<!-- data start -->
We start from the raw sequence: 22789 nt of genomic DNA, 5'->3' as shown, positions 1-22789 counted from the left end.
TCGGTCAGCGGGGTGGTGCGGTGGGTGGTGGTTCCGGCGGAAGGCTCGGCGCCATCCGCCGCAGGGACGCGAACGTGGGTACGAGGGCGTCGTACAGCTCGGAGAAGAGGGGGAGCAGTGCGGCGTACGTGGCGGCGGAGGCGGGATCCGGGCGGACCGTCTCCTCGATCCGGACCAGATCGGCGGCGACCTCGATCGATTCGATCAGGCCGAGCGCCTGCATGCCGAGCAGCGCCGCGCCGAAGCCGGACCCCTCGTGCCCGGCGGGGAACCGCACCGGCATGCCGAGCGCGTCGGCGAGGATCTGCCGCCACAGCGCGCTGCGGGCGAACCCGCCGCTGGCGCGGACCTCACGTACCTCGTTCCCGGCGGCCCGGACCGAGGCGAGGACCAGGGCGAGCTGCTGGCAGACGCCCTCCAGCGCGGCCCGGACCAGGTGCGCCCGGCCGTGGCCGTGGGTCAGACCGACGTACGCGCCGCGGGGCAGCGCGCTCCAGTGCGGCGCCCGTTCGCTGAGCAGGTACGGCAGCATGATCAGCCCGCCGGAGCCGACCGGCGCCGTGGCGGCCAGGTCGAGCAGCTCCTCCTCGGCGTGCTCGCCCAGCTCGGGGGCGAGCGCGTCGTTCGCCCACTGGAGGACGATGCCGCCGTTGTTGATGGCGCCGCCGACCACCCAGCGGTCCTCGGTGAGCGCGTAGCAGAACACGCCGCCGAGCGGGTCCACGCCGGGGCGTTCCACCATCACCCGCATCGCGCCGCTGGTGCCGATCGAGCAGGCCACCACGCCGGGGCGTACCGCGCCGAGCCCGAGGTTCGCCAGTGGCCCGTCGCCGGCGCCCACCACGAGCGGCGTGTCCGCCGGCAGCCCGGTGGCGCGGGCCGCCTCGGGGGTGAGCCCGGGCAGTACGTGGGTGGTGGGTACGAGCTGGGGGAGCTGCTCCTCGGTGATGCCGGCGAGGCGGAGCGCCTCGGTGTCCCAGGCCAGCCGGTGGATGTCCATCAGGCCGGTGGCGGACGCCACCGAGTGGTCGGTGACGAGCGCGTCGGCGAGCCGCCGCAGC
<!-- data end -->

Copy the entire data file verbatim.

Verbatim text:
We start from the raw sequence: 22789 nt of genomic DNA, 5'->3' as shown, positions 1-22789 counted from the left end.
TCGGTCAGCGGGGTGGTGCGGTGGGTGGTGGTTCCGGCGGAAGGCTCGGCGCCATCCGCCGCAGGGACGCGAACGTGGGTACGAGGGCGTCGTACAGCTCGGAGAAGAGGGGGAGCAGTGCGGCGTACGTGGCGGCGGAGGCGGGATCCGGGCGGACCGTCTCCTCGATCCGGACCAGATCGGCGGCGACCTCGATCGATTCGATCAGGCCGAGCGCCTGCATGCCGAGCAGCGCCGCGCCGAAGCCGGACCCCTCGTGCCCGGCGGGGAACCGCACCGGCATGCCGAGCGCGTCGGCGAGGATCTGCCGCCACAGCGCGCTGCGGGCGAACCCGCCGCTGGCGCGGACCTCACGTACCTCGTTCCCGGCGGCCCGGACCGAGGCGAGGACCAGGGCGAGCTGCTGGCAGACGCCCTCCAGCGCGGCCCGGACCAGGTGCGCCCGGCCGTGGCCGTGGGTCAGACCGACGTACGCGCCGCGGGGCAGCGCGCTCCAGTGCGGCGCCCGTTCGCTGAGCAGGTACGGCAGCATGATCAGCCCGCCGGAGCCGACCGGCGCCGTGGCGGCCAGGTCGAGCAGCTCCTCCTCGGCGTGCTCGCCCAGCTCGGGGGCGAGCGCGTCGTTCGCCCACTGGAGGACGATGCCGCCGTTGTTGATGGCGCCGCCGACCACCCAGCGGTCCTCGGTGAGCGCGTAGCAGAACACGCCGCCGAGCGGGTCCACGCCGGGGCGTTCCACCATCACCCGCATCGCGCCGCTGGTGCCGATCGAGCAGGCCACCACGCCGGGGCGTACCGCGCCGAGCCCGAGGTTCGCCAGTGGCCCGTCGCCGGCGCCCACCACGAGCGGCGTGTCCGCCGGCAGCCCGGTGGCGCGGGCCGCCTCGGGGGTGAGCCCGGGCAGTACGTGGGTGGTGGGTACGAGCTGGGGGAGCTGCTCCTCGGTGATGCCGGCGAGGCGGAGCGCCTCGGTGTCCCAGGCCAGCCGGTGGATGTCCATCAGGCCGGTGGCGGACGCCACCGAGTGGTCGGTGACGAGCGCGTCGGCGAGCCGCCGCAGC